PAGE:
Put a few recent Kirby Smart quotes together.
“We could literally work our window, we have a 14-day window where we can do camps, we could work every day somewhere else and never have them at our place.”
“What people don’t get is that you don’t have to send your whole staff. You can send one coach. You can send five coaches. We’re going to have representation at a lot of them, but which ones specifically I can’t tell you.”
“‘Where do I send my coaches. Where do I send my support staff? Where is it a priority to send them?.'” he said. “We’ve only got so many guys who can go out, so where do we send them?”
It’s pretty clear that most coaches (with a few high-profile exceptions) were just fine with the satellite camp ban. But the ban has been lifted, and coaches – Kirby Smart included – are lining up to participate, if only to play defense against rivals and competitors coming to town. As Smart explains, you have a scarce resource (the availability of coaches) and a skyrocketing supply of opportunities that will only increase under the current rules.
Smart’s mention of “support staff” interests me though. If these camps prove fruitful, bigger programs will tackle this camp issue the way they tackle most issues: money. The head coach will attend a few select camps, assistants – individually or in groups – will work several others. But for the large number of smaller camps where just having a presence would do, I could see these programs hiring dedicated staffers to represent the program. (It’s a happy twist that SEC schools would love to see the ban back in place but are among the few with the resources to hire staffers and attend more camps.)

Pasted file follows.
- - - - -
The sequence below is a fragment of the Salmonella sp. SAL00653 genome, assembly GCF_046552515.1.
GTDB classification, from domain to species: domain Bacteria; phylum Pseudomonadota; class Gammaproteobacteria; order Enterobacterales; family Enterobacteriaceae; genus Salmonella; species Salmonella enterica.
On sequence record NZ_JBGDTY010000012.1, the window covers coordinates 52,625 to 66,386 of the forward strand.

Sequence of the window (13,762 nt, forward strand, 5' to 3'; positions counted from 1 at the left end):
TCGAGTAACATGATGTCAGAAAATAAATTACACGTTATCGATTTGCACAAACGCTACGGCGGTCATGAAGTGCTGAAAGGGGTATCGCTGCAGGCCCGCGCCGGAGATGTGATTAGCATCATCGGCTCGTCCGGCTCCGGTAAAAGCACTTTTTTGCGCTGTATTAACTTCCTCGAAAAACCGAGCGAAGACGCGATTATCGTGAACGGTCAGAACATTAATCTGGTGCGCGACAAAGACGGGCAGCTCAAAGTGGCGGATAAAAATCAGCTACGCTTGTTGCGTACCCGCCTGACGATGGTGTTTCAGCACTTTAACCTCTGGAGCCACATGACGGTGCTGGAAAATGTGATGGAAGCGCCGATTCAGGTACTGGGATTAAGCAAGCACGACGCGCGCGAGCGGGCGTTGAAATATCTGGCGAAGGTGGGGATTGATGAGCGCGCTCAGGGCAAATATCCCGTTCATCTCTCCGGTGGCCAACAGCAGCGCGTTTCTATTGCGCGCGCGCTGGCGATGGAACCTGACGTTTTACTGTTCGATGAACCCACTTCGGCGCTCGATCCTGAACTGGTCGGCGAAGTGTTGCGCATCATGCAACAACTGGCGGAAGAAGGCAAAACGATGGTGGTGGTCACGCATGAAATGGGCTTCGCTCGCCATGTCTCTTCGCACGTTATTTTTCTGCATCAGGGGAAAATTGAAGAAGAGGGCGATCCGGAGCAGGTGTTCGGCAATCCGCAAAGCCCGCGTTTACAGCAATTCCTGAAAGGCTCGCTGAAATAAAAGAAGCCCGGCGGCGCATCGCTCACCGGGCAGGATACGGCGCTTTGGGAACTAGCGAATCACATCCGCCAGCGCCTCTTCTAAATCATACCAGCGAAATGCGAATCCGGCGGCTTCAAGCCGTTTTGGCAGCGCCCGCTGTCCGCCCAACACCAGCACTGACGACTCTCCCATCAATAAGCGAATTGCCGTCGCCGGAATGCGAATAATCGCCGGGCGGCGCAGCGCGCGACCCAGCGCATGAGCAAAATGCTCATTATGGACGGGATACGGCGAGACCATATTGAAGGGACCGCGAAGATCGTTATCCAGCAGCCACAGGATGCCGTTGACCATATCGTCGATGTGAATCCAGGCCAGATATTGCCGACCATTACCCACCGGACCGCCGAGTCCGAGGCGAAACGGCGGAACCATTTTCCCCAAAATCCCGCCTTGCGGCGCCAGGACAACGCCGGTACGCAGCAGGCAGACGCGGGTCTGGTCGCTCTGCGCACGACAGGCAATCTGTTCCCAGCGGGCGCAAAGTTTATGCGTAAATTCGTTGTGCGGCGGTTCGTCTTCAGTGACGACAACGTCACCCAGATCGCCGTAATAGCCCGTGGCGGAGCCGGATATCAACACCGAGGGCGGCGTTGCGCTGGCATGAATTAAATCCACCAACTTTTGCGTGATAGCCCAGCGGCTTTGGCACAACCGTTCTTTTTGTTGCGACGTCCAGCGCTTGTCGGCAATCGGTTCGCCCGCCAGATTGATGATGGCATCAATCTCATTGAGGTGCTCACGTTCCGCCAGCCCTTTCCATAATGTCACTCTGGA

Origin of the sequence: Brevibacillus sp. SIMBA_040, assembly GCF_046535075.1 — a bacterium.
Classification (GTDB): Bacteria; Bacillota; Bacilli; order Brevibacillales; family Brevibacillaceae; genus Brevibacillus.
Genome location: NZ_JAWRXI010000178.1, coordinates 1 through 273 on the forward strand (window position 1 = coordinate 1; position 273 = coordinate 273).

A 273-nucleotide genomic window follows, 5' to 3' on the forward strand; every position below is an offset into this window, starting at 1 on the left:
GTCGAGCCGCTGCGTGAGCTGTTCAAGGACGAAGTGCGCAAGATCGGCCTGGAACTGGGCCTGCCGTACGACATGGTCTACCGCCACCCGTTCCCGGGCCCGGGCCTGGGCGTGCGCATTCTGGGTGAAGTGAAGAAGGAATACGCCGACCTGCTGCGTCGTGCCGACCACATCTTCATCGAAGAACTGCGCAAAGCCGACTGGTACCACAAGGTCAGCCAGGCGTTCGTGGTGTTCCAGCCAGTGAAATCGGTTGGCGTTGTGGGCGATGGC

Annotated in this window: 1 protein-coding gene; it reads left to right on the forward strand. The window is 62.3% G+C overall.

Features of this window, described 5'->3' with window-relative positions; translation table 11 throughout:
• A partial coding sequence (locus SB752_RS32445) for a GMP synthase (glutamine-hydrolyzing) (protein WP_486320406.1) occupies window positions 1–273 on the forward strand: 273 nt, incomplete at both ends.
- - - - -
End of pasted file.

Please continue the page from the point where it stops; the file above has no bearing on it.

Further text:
This idea isn’t completely out of left field. Some Georgia die-hards might remember Ray Lamb who worked as the program’s director of high school relations under Mark Richt. Lamb conceded that “the NCAA reduced the role I was in to virtually nothing,” but a similar staffer (or group) charged with cultivating relationships with these camps could take on the additional duties still allowed by the rules that were part of Lamb’s job. It could be an accomplished coach from the high school ranks like Lamb who would be known among the camp organizers. It could also be a recent alum with his eye on a coaching career and a name that’s familiar to prospects.
I don’t know what NCAA regulations would have to say about this idea. Smart mentioning support staffers leads me to believe that there is at least some opening for consideration. There are of course rules about which coaches can and can’t recruit off campus, but these are instructional camps. We also don’t know if these camps will prove to be worth the trouble. I have my doubts – the real work is done on campus and during the recruiting process. But if there’s something of substance to be had there, big programs are already spending money on more trivial things than getting additional face time with prospects.